By Alex Moreno

“What does it mean to be an American?” was the question posed by Hofstra Law Professor Eric Lane at the University Provost’s Lecture on Thursday, November 13 at the Student Activity Center Auditorium. “Everyone struggles with this question,” he continued. The lecture drew an older crowd of professors and academics in the political science and law fields. Lane, who earned an M.A. from Stony Brook in 1966, is currently a distinguished Professor of Public Law and Public Service at the nearby Hofstra School of Law, and coauthored the book, The Genius of America: How the Constitution saved the Country. His lecture, titled, “How the Constitutional Conscience Can Save Us From Ourselves,” dwelled on the struggle of the founding fathers to create a system.  They wanted to create one that strove to keep naturally flawed human beings both free to act on their own wills and free from the tyranny that their instincts could reap upon them. Lane’s lecture focused on how this system filters down to us today. Lane opened, “The purpose of a human conscience is to save us [to distinguish] the idea of we from the idea of I.”

“Brutal” was the word that Lane used to describe the relations between the 13 colonies as of the late 18th century. The Articles of Confederation had failed to maintain unity, and Shay’s Rebellion was tearing apart the newly formed nation as it lay on the, “brink of chaotic dissipation,” as Lane stated. The idea that, “virtuous people can have [a] small government,” had failed in only 11 years time, when even George Washington himself admitted that, “I guess we had too high an opinion of human nature.” Lane explained how even as the revolution was underway, the colonies were hopelessly disorganized and won only by the off chance of French aid during a time when Washington’s troops were plighted, “without shoes,” and suffering hypothermia and disease. “All men love Power and have no capacity for self-restraint,” Alexander Hamilton claimed as deliberations unfolded to change the United States Constitution to a more functional system, a system that took better account of human faults and acted as a “living conscience.” The greatest challenge posed then was how to get 55 learned men, all with different agendas, a mixed garble of Federalists and Anti-Federalists all out for their own ends, to sit in a room and arrive at a form of government for which the people would actually vote. The result is what Lane sees as a system designed to uphold positive values of the revolution while still being realistic enough to take into account of human instinct and selfish nature, the, “sacred text of a secular society.”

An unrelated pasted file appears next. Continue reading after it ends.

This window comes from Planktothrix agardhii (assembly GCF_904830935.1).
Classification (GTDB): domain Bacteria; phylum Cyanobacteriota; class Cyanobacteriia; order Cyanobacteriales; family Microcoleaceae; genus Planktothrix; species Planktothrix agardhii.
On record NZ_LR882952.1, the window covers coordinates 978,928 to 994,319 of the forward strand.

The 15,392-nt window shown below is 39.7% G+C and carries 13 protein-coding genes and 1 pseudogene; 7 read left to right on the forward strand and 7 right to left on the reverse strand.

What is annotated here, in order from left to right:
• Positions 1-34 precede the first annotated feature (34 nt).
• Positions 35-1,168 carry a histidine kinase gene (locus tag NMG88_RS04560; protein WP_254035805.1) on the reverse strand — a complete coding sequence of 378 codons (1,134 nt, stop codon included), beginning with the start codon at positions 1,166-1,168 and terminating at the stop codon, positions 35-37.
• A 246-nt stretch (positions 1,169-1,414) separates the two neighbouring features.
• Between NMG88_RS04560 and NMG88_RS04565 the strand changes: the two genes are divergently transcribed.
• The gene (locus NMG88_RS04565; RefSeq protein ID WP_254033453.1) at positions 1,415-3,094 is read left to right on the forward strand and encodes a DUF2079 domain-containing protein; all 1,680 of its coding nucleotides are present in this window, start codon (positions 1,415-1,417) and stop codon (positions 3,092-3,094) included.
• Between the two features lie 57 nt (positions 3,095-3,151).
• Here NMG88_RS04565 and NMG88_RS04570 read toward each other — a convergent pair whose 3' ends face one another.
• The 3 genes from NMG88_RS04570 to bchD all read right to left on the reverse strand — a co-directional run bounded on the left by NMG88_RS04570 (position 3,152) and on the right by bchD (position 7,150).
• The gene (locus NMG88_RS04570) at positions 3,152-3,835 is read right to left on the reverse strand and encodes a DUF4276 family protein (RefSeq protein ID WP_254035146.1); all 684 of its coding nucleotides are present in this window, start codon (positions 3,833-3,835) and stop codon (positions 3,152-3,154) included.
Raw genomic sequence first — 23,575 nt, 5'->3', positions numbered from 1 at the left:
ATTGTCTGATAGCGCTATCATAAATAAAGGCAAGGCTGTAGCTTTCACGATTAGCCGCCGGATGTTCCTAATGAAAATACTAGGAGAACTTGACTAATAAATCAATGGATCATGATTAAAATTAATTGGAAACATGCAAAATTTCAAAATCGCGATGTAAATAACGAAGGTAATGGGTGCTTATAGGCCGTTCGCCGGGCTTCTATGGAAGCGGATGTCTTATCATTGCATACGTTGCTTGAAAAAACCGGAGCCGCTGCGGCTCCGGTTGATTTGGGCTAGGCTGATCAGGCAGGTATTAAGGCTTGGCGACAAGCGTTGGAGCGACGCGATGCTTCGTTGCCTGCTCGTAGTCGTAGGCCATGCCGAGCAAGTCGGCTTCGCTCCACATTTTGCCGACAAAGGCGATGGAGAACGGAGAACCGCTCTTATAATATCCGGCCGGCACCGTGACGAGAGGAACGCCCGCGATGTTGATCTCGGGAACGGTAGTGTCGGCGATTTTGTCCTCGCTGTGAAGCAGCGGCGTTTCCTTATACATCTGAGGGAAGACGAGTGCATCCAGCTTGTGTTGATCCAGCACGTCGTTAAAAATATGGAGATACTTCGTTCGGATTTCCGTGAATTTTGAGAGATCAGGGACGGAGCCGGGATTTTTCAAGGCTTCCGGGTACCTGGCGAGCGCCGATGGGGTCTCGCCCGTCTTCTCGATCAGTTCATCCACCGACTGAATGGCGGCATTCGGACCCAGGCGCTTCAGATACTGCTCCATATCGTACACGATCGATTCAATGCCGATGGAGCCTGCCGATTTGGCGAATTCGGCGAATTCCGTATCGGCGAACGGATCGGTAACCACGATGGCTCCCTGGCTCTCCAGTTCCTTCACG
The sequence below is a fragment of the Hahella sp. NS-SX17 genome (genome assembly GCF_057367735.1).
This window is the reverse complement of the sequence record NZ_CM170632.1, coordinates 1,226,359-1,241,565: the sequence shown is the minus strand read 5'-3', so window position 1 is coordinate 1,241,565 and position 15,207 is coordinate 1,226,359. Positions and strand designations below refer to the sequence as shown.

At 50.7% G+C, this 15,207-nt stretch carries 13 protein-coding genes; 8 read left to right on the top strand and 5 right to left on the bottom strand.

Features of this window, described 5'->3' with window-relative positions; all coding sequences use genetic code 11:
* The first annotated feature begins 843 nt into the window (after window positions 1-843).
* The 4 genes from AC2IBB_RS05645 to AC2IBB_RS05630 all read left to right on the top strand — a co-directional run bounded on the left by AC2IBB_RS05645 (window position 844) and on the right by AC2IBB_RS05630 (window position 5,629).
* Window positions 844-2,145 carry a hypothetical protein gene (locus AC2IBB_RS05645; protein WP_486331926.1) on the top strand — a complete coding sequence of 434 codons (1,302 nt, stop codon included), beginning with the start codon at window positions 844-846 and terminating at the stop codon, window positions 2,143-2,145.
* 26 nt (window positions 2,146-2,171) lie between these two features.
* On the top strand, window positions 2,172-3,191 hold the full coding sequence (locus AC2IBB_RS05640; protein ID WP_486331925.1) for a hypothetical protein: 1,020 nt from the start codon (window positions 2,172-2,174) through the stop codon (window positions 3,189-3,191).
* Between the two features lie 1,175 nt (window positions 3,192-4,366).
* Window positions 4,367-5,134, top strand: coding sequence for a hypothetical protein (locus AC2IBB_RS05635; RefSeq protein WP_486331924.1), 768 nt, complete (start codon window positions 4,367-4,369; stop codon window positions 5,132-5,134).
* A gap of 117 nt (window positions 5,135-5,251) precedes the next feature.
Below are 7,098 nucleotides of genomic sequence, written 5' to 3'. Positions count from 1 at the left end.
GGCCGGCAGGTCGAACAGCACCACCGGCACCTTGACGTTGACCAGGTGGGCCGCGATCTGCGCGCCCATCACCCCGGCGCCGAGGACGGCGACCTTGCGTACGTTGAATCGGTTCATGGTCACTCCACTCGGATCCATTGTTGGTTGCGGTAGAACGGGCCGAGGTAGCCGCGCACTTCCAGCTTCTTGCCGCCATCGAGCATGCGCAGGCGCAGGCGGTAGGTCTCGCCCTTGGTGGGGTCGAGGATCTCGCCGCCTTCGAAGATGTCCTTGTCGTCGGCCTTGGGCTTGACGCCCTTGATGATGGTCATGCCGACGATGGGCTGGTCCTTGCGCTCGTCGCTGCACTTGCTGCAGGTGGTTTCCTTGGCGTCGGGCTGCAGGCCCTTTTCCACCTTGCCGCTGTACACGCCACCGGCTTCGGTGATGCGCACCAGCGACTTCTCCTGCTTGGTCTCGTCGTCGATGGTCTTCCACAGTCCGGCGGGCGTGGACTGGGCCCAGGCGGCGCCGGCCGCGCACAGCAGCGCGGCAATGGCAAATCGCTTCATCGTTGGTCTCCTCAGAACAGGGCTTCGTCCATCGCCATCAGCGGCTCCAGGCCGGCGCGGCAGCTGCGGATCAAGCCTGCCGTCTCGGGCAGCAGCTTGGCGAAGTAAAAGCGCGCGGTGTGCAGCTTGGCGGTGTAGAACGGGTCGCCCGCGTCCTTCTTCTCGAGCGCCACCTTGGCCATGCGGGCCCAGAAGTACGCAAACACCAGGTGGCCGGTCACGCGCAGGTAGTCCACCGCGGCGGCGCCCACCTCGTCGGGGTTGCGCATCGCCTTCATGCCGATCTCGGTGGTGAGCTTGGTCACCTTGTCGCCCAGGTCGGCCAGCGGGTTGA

Lane plots four values that surfaced from the Enlightenment and subsequently the American Revolution: freedom, representation, compromise and respect. “We failed…made mistakes for many years” said Lane when explaining how long it took for these tenets to apply to everyone. It took the Civil War, women’s suffrage and the labor movements of the late 19th century to correct the shortcomings of human interpretation of the rights slated by the Constitution. These struggles led to what Lane calls, “An American Renaissance,” that occurred the 20th century. But Lane cautioned that with the benefits, came the largest growth in federal government, and the discord of the 60s, breaking down the consensus. “We stopped trying to be citizens,” Lane stressed, and with that citizens stopped caring. Human nature remained the same self-interested instinct, but senators would not take the time of day to read the documents handed to them.

The system of checks and balances, the divisions of power established by the “sacred secular text,” and the “national conscience,” fail to function when the effort is lost. Eric Lane warned that events such as the Iraq War resolution, which was not a formal declaration of war, The P.A.T.R.I.O.T. Act, which was never read by the senators who passed it within days, and the President of the United States claiming “Monarchial Prerogative” in defense of his extension of executive powers, are all signs of a rejection of the concept of “we” the nation, and a drop in citizen responsibility. Eric Lane pushed for citizens to exercise their civic duty to participate in one’s own governance. He leans to side of logic, a Madisonian take on “freedom isn’t free.” He ended with a cautionary note, a reminder of citizens’ responsibilities, and the importance of the American Constitution as a buffer to men or groups out to champion their own desires.  He warned that we must act as a nation to preserve our stride. We may not be able to answer the question of what it means to be Americans, but, with heed, we can avoid falling into the same chaos in which we started.  Lane urged the audience to remember that, “We are the longest running democracy of all time, and I don’t know about you guys, but long life doesn’t grant me immortality.”

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